Canada Post reports pre-tax loss of $75 million in the third quarter
Declining mail volumes result in losses for a sixth consecutive quarter
(Ottawa, ON) Accelerated mail volume declines have resulted in financial losses for a sixth consecutive quarter for the Canada Post Group of Companies.
The underlying cause is a historic shift from paper-based to digital communication by consumers, businesses and governments. Canada Post’s core Transaction Mail volumes are likely to decline further and rapidly. The Corporation is accelerating the transformation of its business in order to meet the evolving needs of Canadians and avoid becoming a burden on taxpayers. As Canada’s preferred home delivery company, the Corporation is meeting high service standards for all its products.
The Group of Companies1 reports a loss before tax of $75 million in the third quarter, which ended September 29, 2012. For the first three quarters of 2012, the loss before tax was $88 million.
The Canada Post segment is the core mail, parcel and digital delivery business. It had a loss before tax of $91 million in the third quarter and a loss of $114 million in the first three quarters of 2012.
Transaction Mail volume fell by 9.0% or 119 million pieces in the third quarter and by 5.9% or 207 million pieces in the first three quarters, compared to the same periods last year. Transaction Mail generates most of the segment’s revenue. In the largest product category, domestic Lettermail, volumes decreased by 9.5% or 116 million pieces in the third quarter. Volumes fell by 6.3% or 205 million pieces in the first three quarters, compared to the same periods last year.
Direct Marketing mail volumes fell by 7.3% or 113 million pieces in the third quarter when compared to the third quarter of 2011. Year-to-date 2012 volumes have declined by approximately 285 million pieces compared to the same period in 2010. (A comparison with 2011, when a labour disruption occurred in June, would unintentionally minimize the severity of the decline). Direct Marketing volumes fell as corporate customers reduced their marketing spend and shifted to electronic media.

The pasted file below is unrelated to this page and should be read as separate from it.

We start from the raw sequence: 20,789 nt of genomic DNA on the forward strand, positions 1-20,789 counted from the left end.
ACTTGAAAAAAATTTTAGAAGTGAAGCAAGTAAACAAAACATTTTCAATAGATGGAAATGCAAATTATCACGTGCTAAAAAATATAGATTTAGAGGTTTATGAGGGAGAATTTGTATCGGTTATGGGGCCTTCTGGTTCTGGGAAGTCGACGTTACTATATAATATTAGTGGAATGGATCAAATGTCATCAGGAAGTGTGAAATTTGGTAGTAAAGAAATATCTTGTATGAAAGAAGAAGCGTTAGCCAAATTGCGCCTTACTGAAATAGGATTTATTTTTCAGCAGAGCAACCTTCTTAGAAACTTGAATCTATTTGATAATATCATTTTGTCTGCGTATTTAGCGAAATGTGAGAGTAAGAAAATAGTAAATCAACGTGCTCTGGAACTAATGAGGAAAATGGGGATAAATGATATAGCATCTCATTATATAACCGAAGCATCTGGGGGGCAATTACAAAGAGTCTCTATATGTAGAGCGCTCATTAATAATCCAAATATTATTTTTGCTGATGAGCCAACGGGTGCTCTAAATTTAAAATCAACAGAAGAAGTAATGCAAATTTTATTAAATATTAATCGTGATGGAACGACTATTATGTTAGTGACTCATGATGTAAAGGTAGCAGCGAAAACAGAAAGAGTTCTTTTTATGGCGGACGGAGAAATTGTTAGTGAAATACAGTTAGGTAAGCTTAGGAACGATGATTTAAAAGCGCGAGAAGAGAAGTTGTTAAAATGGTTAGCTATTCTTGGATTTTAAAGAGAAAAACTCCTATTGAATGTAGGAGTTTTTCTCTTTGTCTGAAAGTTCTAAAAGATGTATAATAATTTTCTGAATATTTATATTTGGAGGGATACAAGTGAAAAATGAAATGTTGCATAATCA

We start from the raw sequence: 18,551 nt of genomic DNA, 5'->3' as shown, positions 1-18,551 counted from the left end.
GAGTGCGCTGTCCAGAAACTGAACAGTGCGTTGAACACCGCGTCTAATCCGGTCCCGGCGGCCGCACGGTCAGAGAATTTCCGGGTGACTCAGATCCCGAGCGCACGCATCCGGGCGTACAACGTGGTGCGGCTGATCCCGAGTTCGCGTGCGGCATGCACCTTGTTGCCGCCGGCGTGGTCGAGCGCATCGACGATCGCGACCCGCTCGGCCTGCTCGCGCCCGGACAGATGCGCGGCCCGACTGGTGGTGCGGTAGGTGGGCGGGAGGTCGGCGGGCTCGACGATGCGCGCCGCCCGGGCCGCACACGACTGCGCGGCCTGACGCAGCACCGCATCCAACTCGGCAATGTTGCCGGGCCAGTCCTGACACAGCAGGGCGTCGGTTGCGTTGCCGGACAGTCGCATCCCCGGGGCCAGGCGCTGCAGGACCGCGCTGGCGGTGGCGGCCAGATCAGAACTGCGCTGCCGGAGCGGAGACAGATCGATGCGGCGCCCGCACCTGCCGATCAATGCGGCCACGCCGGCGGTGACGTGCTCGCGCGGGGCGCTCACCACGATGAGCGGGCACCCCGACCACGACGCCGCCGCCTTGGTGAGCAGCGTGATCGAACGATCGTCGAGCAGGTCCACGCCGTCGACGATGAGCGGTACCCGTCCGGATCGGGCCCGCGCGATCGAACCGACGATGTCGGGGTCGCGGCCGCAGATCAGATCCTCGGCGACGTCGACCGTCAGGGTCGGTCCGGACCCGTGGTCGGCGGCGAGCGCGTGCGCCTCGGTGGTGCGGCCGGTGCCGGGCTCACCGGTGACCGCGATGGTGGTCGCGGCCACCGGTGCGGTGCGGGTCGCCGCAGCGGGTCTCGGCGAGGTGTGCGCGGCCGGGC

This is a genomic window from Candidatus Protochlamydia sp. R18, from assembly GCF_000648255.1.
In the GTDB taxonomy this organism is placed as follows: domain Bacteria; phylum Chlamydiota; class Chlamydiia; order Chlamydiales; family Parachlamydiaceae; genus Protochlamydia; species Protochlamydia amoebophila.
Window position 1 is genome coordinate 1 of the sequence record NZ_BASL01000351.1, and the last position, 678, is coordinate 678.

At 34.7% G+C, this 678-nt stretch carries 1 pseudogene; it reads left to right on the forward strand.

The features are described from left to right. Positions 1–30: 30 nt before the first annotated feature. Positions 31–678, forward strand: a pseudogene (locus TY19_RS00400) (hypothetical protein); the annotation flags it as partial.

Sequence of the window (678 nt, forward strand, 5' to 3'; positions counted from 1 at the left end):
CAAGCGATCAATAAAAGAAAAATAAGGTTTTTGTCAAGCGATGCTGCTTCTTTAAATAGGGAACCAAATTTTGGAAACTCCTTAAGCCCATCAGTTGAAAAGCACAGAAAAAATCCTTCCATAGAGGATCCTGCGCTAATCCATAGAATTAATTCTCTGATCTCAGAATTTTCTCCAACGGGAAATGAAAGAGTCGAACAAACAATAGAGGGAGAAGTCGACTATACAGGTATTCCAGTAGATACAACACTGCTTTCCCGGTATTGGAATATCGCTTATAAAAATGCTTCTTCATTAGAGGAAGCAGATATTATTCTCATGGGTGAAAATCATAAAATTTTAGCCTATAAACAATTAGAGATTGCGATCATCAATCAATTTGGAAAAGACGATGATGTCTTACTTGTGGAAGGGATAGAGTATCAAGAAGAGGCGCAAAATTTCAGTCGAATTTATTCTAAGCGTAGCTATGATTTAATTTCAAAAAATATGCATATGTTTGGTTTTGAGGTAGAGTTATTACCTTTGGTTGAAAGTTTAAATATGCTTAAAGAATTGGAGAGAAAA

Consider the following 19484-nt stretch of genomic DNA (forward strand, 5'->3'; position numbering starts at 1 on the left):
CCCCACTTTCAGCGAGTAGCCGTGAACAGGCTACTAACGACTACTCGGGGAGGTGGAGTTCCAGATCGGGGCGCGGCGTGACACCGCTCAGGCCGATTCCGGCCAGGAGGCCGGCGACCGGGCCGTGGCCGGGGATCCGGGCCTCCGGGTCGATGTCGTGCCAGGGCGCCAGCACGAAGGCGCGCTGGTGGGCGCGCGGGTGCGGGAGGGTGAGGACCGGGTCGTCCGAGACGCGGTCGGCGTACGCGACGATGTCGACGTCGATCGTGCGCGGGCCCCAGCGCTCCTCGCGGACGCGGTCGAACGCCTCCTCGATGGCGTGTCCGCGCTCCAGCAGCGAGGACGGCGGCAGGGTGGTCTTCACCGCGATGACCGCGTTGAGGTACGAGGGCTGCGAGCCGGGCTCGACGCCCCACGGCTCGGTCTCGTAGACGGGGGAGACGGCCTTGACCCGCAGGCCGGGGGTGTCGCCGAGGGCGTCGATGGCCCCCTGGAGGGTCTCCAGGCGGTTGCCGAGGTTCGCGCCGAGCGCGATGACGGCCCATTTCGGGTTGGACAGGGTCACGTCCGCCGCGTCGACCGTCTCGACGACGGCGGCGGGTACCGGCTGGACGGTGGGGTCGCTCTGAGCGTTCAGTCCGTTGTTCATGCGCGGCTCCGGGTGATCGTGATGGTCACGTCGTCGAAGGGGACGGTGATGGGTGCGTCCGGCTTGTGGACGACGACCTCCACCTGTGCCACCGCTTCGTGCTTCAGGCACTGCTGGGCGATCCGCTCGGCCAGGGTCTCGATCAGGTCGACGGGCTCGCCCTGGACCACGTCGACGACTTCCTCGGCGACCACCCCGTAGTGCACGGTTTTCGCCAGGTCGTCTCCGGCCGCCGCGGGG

Canada Post’s Parcels results continue to reflect strong growth in e-commerce orders. On a year-to-date basis, Parcel revenue is up by 7.0% and volumes are up by 6.8% or 7 million pieces, compared to the same period in 2011. However, this growth is not sufficient to offset losses from mail volume declines.
Risks surrounding labour costs
Canada Post must secure collective agreements that enable it to compete. On October 5, 2012, Canada Post reached tentative agreements with the Canadian Union of Postal Workers’ bargaining units for urban employees and for rural and suburban mail carriers. Ratification voting is underway until December 19, 2012. Successful ratification would allow Canada Post and the 53,000 employees in these bargaining units to focus on transforming the business to face the digital economy. A failure to ratify could worsen Canada Post’s significant challenges and make aspects of the tentative agreements unaffordable.
Challenging pension obligation
The Corporation continues to face a volatile solvency deficit to be funded of approximately $4.7 billion2 in its pension plan, as at December 31, 2011. The serious challenges facing the plan are better represented by the deficit on a market-value basis, which is approximately $6.6 billion, also as at December 31, 2011. Canada Post is responsible for funding shortfalls in the plan and must be viable in order to meet this obligation and to fund post-retirement benefits.
The operations of the Canada Post Group of Companies are funded by the revenue generated by the sale of its products and services, not taxpayer dollars. Canada Post has a mandate from the Government of Canada to remain financially self-sufficient and to provide a standard of postal service that is affordable and meets the needs of the people of Canada.
To access the full report in PDF, visit canadapost.ca/aboutus and select “Quarterly Financial Reports” from the Corporate menu.